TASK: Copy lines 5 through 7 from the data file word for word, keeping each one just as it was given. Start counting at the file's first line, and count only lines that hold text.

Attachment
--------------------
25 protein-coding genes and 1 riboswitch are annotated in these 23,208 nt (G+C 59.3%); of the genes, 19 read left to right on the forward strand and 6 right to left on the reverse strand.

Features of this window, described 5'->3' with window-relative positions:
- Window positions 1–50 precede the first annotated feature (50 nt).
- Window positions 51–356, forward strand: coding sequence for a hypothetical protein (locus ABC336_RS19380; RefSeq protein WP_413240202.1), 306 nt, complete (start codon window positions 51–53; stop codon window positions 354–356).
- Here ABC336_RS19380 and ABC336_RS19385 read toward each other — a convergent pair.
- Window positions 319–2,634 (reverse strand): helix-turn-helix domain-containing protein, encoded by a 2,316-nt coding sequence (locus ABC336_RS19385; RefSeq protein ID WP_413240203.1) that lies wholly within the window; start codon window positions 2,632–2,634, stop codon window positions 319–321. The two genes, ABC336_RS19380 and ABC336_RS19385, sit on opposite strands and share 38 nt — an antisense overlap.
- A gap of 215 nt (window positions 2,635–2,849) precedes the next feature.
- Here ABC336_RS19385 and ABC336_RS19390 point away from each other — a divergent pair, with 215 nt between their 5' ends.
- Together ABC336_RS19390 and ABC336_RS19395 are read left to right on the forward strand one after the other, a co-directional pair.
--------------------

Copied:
- Here ABC336_RS19380 and ABC336_RS19385 read toward each other — a convergent pair.
- Window positions 319–2,634 (reverse strand): helix-turn-helix domain-containing protein, encoded by a 2,316-nt coding sequence (locus ABC336_RS19385; RefSeq protein ID WP_413240203.1) that lies wholly within the window; start codon window positions 2,632–2,634, stop codon window positions 319–321. The two genes, ABC336_RS19380 and ABC336_RS19385, sit on opposite strands and share 38 nt — an antisense overlap.
- A gap of 215 nt (window positions 2,635–2,849) precedes the next feature.